Besides the opportunity to live in an absolutely beautiful spot, we picked this resort in Grand County, CO for seasonal employment because of the plethora of free things to do.  As seasonal employees, we get to enjoy the same activities that the guests do!

For starters, the resort sits on 5,200 acres that borders the national forest.  Of course, there are hiking and mountain biking trails galore.  One of the favorite hikes is to the waterfall, a small but lovely waterfall in the woods.


The Waterfall Hike @ Snow Mountain Ranch

The resort is comprised of what were originally two homestead properties: The Just family ranch, and the Rawley homestead.  I’m always fascinated by how innovative the settlers were.  There was no researching and ordering items online.  They used whatever they had and figured out how to make it do what was needed.  I love practical frugalness.  Granted, they didn’t have much of a choice.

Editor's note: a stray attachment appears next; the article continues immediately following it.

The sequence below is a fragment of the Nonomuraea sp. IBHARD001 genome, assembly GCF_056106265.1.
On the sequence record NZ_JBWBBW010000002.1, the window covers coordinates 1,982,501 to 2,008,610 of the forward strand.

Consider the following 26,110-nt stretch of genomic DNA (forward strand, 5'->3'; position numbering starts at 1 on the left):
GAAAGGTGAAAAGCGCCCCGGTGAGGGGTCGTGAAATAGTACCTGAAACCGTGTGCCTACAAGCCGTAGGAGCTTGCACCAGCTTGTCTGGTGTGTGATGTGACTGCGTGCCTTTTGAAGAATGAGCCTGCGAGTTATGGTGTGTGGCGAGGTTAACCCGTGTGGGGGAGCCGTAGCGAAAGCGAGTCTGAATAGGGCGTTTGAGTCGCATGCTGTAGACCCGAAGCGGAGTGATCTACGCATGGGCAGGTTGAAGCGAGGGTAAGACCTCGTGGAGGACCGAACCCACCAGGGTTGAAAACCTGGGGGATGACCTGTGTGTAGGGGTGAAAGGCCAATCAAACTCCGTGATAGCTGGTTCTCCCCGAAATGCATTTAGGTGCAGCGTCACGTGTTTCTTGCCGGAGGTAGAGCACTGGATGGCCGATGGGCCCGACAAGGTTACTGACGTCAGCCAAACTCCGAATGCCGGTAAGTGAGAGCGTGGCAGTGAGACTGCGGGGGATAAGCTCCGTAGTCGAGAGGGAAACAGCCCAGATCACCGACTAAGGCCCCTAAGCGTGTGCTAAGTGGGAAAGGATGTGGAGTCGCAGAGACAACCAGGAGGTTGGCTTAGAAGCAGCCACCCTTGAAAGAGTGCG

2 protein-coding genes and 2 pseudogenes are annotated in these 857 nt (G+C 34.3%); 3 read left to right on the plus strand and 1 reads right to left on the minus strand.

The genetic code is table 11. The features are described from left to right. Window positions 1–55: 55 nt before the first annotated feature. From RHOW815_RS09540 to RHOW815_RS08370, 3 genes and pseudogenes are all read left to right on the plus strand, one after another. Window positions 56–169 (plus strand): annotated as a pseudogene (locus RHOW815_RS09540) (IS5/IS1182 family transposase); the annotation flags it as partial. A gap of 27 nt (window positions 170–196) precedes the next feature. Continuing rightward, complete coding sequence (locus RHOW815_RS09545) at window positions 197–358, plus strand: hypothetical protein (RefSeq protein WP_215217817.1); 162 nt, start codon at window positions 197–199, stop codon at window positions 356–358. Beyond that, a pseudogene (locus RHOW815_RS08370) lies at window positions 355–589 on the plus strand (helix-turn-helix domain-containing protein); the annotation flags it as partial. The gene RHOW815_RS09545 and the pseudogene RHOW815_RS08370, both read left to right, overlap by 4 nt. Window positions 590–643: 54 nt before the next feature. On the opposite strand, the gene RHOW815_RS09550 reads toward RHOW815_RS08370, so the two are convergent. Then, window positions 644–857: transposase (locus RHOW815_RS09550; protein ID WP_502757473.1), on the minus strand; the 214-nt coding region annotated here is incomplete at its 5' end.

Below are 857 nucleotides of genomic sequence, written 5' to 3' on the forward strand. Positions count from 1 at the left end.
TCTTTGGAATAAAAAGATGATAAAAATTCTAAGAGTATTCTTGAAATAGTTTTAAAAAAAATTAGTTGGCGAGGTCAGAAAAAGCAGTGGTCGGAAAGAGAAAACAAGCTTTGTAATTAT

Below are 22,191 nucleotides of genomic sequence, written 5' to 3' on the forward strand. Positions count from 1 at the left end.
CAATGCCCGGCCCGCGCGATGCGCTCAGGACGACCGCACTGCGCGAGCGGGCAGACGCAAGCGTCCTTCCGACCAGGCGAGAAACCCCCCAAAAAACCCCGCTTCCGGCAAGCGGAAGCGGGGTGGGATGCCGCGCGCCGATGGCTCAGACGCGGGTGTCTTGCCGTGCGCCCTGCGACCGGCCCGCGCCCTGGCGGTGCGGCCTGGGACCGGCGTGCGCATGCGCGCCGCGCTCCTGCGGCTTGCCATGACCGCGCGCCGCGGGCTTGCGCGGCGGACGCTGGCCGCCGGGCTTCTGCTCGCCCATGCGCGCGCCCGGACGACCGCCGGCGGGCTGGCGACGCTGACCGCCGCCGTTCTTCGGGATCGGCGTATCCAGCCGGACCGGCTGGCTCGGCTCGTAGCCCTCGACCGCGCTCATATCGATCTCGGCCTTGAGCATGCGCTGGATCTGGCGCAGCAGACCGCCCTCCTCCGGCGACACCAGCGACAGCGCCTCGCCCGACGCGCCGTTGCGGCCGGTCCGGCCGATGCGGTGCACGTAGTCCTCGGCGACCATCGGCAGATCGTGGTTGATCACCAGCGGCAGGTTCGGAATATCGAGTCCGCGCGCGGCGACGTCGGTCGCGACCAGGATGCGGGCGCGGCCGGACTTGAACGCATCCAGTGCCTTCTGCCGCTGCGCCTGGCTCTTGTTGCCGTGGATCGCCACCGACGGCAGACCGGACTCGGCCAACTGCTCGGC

The Just Homestead, Granby CO

At the resort, there’s also a stables that provides complimentary trail-rides to the staff.  Our ride ended up being a decadently private ride with just hubby, myself and the wrangler.



View from Horseback @ The Resort

And of course, there’s always wildlife watching.  It was pretty common to see mule deer, moose, red fox, chipmunks, and an occasional bear or coyote.


Who’s watching who?

Some of the wildlife does and exceptional job of disguising itself. Like so many things in life, you have to be paying attention to see it!


Ptarmigan hiding in the grasses

Do you see the ptarmigan in the photo above?  They’re game birds, also known as “Prairie Chickens.”  Their feathers turn white in the winter to disguise them in the snow.